PG&E power shutoff: Crews inspect, repair lines in Mariposa Co., power restored to more than half of customers

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Friday, October 11, 2019
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Many residents said they're doing their best, but they're getting more frustrated — especially the ones with medical issues.

FRESNO, Calif. (KFSN) -- Lights are slowly turning back on in Mariposa County following the PG&E power shutdown.

Crews of the Pacific Gas and Electric Company started to inspect and repair any damaged lines in the county on Thursday.

The company announced late Thursday that it has restored power to more than 50% of customers affected by its power shutoffs in California - including some in Mariposa County.

About 1,800 customers have been affected by the shutoffs in the county. It is not clear how many of them have had their power restored.

Here is a list of the areas that were affected:

  • Greeley Hill
  • Lake Don Pedro Subdivision area
  • Granite Springs Rd Area
  • Lake Mc Clure
  • Merced Falls Rd Area
  • Lake Mc Swain

The affected areas are shown in PINK on the map. Also, the map shows the current Briceburg Fire evacuations and advisories.

The shutoffs are a part of a statewide plan by the company affecting 800,000 customers across California, based on forecasts of dry, hot and windy weather including potential fire risk.

PG&E said about 426,000 out of a total 738,000 customers have had their power restored, including full restoration in Humboldt, Siskiyou and Trinity counties. About 312,000 customers remain without power, it said.

RELATED: PG&E says more than half of California customers impacted by outages have now been restored

The Mariposa County Unified School District said the Lake Don Pedro, Greeley Hill Elementary and Coulterville High Schools, which had been closed for the last two days, would resume their regular schedules on Friday.

PG&E says phase 2 is complete and if customers have not lost power by now, they will not lose it.

Governor Gavin Newsom held a press conference Thursday evening saying that there needs to be a "radical" change to prevent future issues with shutoffs.

Where to go for help

PG&E has opened a Community Resource Center in Coulterville. It says the center will remain open during daylight hours only and will have restrooms, bottled water, electronic-device charging, and air-conditioned seating.

The center is located at 10293 Ferry Road, Coulterville, CA 95311.

The Mariposa County Sheriff's Office is staffing its two substations in Greeley Hill and LaGrange around the clock right now.

People whose phones may not be working during the outage can go there if necessary so deputies or volunteers can radio for help.

Frustrated residents question need for outage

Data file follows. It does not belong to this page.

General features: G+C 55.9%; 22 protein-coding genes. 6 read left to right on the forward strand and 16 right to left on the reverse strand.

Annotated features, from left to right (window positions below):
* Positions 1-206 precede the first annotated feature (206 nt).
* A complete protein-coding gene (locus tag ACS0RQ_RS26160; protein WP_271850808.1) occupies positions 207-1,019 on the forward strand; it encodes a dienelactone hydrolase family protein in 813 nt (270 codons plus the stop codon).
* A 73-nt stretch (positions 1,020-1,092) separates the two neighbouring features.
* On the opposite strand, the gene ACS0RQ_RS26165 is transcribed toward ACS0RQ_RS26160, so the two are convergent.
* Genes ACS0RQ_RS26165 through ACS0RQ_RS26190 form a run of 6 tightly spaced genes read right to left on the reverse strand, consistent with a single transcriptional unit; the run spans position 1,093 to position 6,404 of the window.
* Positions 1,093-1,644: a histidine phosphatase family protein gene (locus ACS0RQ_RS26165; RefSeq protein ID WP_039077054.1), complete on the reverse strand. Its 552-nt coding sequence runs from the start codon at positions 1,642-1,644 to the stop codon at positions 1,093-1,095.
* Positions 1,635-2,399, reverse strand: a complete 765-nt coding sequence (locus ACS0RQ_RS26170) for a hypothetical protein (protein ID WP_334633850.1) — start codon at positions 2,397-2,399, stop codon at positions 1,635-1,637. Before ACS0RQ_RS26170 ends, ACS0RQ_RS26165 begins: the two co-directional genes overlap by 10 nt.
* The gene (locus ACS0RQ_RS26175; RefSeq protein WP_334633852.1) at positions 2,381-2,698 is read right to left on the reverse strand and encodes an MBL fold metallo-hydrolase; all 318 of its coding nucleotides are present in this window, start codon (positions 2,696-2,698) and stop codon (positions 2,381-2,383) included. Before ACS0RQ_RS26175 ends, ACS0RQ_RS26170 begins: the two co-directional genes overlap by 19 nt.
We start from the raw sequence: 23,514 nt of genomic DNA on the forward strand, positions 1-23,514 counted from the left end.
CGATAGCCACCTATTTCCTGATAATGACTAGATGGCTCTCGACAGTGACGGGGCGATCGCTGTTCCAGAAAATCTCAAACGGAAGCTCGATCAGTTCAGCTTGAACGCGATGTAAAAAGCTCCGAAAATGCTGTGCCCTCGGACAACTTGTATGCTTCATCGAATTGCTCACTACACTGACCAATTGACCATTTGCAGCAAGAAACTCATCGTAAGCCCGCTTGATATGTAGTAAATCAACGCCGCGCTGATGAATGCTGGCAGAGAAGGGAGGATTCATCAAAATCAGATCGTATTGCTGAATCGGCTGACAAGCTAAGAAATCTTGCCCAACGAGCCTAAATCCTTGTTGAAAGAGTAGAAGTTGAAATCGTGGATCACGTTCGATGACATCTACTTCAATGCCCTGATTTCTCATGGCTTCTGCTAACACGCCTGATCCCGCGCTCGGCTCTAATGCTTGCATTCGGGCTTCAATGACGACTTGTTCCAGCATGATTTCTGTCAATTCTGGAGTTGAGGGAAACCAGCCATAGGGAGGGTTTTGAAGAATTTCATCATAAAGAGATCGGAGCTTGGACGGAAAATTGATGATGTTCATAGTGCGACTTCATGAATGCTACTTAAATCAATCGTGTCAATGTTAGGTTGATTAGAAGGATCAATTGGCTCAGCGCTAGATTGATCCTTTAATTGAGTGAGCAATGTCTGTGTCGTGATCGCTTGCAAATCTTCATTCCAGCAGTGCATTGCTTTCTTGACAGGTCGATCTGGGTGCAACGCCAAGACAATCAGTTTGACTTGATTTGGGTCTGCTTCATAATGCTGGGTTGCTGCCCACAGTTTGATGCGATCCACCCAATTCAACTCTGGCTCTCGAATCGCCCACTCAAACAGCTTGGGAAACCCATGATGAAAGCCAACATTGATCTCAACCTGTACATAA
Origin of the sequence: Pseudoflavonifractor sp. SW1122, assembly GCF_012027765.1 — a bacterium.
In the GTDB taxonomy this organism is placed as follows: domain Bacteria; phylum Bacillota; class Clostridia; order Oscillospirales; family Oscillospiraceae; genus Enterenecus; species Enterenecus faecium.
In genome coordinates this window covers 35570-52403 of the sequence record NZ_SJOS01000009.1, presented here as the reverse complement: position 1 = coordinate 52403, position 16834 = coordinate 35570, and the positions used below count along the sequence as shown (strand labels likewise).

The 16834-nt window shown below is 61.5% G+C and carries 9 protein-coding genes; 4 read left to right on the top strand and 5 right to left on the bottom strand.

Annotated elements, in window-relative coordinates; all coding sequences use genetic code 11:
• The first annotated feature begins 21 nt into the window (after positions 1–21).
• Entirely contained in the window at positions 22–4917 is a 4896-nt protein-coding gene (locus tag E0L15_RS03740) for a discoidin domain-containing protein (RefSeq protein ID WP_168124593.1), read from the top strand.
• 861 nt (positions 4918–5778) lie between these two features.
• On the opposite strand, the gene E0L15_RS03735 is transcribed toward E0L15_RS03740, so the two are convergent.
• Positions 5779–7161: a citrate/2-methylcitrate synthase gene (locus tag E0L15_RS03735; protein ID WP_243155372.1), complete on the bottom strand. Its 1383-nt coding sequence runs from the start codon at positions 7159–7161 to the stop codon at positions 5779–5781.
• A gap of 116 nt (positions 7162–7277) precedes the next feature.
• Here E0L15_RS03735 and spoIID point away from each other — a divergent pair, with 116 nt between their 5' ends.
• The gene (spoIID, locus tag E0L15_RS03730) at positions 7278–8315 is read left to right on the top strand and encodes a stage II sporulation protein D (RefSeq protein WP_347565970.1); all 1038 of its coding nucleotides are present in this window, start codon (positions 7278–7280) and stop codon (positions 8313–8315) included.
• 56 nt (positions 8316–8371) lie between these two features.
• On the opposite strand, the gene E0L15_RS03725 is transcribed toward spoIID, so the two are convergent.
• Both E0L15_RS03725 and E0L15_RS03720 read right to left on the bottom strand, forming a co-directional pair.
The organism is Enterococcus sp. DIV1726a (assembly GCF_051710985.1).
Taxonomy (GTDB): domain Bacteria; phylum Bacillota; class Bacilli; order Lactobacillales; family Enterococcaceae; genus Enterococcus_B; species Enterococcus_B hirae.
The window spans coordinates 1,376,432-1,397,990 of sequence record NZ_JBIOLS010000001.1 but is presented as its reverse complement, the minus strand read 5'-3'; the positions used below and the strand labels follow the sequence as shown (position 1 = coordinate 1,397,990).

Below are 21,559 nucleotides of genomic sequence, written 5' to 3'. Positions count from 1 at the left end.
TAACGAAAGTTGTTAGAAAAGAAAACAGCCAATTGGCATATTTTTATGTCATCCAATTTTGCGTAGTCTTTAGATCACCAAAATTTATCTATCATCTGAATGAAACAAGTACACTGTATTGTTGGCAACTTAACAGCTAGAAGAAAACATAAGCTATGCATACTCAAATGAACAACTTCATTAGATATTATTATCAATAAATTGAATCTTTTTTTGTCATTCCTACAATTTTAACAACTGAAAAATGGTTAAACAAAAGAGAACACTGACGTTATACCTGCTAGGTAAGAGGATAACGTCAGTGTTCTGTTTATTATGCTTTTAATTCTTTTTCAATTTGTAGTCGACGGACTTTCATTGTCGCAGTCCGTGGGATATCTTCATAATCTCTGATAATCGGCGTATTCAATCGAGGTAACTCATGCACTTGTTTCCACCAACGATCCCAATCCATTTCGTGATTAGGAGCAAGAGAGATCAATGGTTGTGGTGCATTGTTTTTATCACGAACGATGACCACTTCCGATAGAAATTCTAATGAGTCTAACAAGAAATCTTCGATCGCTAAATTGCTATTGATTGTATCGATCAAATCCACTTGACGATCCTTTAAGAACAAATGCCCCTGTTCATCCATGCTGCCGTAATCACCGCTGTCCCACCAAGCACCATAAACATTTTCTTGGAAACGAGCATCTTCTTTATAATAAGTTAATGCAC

Many residents said they're doing their best to keep gas in their generators and keep their food cold, but they're getting more frustrated with every hour that passes.

Many are questioning why they're dealing with this emergency.

"We haven't even had winds stronger than 17 miles an hour up here and we were shut down. We've had winds where it take roofs off of buildings and we still had power, so this seems to be a little extreme," said Diane Albert of Lake Don Pedro.

RELATED: AT&T offers unlimited talk, text, data for customers who could be hit by PG&E outage

Many people feel the utility company should fix its own infrastructure to prevent its power lines from sparking devastating blazes like last year's Camp Fire, instead of implementing shutdowns.

"It seems like they're trying to punish us for what they did and the money they have to pay out," said Lake Don Pedro resident Sally Miller.

People with medical needs hit hard by outage

One of the biggest concerns right now is for people with medical issues that require power.

The past 24 hours have been extremely stressful for Gary McIntosh.

He lives in the Lake Don Pedro subdivision, which lost power Wednesday afternoon.

His wife suffers from serious health issues.

"She takes 30 plus medications a day. She has an insulin medication that requires refrigeration so it's going to go bad, and we can't afford to replace it," McIntosh said.

He is a veteran who also worked for PG&E about 40 years ago.

He says he's now living on a fixed income and can't afford a generator either.

His main is his wife's medication, but they've also been dealing with other frustrating effects of having no electricity.

"We were washing clothes, and our machine is one of these electronic devices, the power went off, the lid's locked shut, we can't get the clothes out of the washer."

For the latest list of cities and counties impacted by the outages click here.